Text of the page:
The character Maui (Dwayne Johnson) in a scene from the movie Moana.
The character Maui (Dwayne Johnson) in a scene from the movie Moana. Disney

MOVIE REVIEW: Moana is an original adventure in paradise

DISNEY has a history of casting strong female leads in their movies, and Moana continues that trend.

Opening to family audiences across the nation on Boxing Day, it's set to be a big hit with a heart as big as the Pacific Ocean.

Disney has been on a roll in the past few years with "princess movies" Frozen, Brave and Cinderella.

Moana is a welcome change, featuring a story that is original and fun, even though the title character is technically still a princess.

Maui ( Dwayne Johnson) and Moana (Aulii Cravalho) in a scene from the movie Moana.
Maui ( Dwayne Johnson) and Moana (Aulii Cravalho) in a scene from the movie Moana. Disney


If you've ever been to Fiji, Samoa or Vanuatu, then be warned.

Moana will make you want to book a tropical holiday back there before your slurpee has had a chance to melt: it's an animated paradise.

This is the story of Moana (voiced by Auli'i Cravalho): the 16-year-old daughter of the chief of Motunui where the islanders live a self-sufficient existence.

She has a profound connection to the sea and yearns to venture out to the ocean, but she is not allowed.

Her father has one rule for the village: to never venture beyond the reef.

But when her island is threatened by a terrible darkness, Moana breaks the rule and sets sail on an epic adventure to save her people and find the answers she's been searching for her whole life.

The story is inspired in part by the oral histories of the people and cultures of Oceania.

Three thousand years ago, Polynesian voyagers travelled across the vast Pacific, discovering thousands of islands. But then, according to scholars, for about a millennium, their voyages stopped - and no one knows exactly why.

Moana's story is a tried-and-proven formula about finding out who you are, never giving up and the strength of family.

But it's hard not to be mesmerised by the animation and songs as you are taken along on a tropical adventure that will please parents and kids alike.

The most memorable part of Moana, to be honest, is the animation.

I've never seen so much colour on the screen. It must have been a nightmare tyring to animate something as unpredictable as the ocean, but the talent of the animators and technology have reached the point now where you'll have to remind yourself, often, that it's a cartoon.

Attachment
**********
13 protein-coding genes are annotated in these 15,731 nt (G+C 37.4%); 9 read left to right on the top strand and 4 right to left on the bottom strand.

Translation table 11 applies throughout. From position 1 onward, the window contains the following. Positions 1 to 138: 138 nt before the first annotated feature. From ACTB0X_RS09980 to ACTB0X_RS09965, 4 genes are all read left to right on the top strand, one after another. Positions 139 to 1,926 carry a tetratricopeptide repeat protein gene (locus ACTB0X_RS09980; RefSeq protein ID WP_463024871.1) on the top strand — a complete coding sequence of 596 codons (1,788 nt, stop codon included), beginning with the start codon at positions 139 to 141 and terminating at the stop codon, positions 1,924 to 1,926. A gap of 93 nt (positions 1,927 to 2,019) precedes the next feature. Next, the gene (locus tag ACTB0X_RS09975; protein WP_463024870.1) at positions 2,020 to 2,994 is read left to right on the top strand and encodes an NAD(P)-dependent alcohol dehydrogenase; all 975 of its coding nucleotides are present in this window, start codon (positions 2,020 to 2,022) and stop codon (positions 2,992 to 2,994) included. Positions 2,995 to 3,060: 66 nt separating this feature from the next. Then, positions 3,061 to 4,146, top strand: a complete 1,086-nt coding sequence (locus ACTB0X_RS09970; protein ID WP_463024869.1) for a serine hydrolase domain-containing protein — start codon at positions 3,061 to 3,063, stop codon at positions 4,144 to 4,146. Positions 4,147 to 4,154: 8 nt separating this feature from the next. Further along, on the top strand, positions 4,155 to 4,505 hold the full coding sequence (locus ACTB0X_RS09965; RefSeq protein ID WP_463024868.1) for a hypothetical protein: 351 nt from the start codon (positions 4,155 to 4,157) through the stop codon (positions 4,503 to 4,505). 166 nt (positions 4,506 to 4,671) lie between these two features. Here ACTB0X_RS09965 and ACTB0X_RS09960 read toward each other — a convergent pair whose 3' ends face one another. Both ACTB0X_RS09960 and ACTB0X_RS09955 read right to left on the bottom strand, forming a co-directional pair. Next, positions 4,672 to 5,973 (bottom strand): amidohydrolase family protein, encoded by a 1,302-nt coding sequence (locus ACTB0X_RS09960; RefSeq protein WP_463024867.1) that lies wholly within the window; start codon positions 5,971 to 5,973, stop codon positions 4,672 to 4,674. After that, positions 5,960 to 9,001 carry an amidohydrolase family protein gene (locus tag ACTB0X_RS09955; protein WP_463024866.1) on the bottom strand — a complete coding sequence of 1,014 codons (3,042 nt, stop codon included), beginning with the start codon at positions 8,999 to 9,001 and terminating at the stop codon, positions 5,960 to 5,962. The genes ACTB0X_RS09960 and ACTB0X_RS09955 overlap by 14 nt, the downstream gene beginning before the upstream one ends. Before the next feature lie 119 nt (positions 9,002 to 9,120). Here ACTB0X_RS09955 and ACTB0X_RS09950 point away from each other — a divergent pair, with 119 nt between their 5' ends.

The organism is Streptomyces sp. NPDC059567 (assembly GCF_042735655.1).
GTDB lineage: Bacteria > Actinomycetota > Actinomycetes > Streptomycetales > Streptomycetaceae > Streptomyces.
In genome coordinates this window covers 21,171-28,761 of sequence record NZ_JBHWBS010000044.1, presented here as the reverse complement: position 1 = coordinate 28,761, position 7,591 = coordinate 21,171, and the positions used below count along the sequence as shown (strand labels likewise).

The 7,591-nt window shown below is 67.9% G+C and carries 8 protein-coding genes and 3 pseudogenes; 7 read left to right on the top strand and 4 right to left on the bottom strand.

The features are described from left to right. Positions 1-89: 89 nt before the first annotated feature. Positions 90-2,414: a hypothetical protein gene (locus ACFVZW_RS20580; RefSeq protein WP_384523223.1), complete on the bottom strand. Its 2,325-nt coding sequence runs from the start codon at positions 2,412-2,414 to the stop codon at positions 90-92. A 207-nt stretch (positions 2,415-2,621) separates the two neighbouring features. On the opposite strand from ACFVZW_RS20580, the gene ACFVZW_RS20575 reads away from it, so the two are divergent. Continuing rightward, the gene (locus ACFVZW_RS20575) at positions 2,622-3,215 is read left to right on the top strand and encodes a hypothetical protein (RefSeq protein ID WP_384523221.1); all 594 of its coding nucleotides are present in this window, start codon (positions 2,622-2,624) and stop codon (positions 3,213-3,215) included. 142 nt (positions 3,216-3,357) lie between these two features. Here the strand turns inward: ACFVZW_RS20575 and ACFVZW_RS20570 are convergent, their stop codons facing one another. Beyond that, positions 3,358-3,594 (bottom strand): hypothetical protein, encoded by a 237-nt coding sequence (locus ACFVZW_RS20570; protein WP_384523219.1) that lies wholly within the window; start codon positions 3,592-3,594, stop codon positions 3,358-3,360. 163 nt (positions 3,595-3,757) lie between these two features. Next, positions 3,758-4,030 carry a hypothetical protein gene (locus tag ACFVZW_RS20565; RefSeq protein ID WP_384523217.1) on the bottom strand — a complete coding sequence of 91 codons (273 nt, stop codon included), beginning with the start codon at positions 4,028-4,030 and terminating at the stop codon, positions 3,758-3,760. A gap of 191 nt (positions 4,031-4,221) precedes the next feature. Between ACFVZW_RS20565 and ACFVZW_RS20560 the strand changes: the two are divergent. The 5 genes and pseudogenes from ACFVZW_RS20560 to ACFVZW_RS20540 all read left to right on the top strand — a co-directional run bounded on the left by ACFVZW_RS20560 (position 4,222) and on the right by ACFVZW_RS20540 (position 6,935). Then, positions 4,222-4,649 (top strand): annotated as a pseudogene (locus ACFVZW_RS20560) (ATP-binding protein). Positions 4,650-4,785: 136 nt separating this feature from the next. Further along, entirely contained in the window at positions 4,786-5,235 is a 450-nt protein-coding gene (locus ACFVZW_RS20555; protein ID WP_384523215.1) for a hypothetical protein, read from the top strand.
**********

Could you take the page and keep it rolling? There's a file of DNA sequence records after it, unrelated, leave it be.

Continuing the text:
The songs are catchy, as expected with a Disney film - all with a Polynesian theme that will have you tapping your toes.

The movie really kicks into high gear when Moana teams up with the demi-God Maui (voiced by Dwayne Johnson).

No matter what movie he appears in, Johnson always brings enthusiasm and lots of fun to the big screen.

Maui is an absolute crack-up and injects the movie with boundless energy.

There's a cuddly pig, a crazy chicken, pirates and the ever-present danger of the ocean, which makes Moana a good mix for all ages despite the 103-minute length.

While it does tend to borrow elements from several Disney movies, Moana's music, colour, culture and setting gives it a fresh and innovate look that, until now, hasn't been taken on by filmmakers. For this reason alone, it is well worth a trip to the movies.

Moana won't reach the heights at the box office of Frozen, but in Australia it will find a massive audience, thanks to our close proximity to the South Pacific.

Plus, with yet another strong female character in the lead role, young girls, in particular, will find it an inspiring adventure.

It's hard to find a fault with Moana, unless you count the fact you'll be singing the theme song to yourself for several days after as a "fault".

The running time may stretch younger viewers, but there's enough action in the third act to get their attention again.

Sit back and enjoy a trip to the Pacific seeing islander characters finally get a big-screen adventure to call their own.

Moana is a ripper.


Stars: Auli'i Cravalho, Dwayne Johnson, Rachel House, Jemaine Clement, Temuera Morrison.

Directors: Ron Clements, Don Hall.

Rating: PG

Verdict: 4/5 stars

In cinemas: Boxing Day

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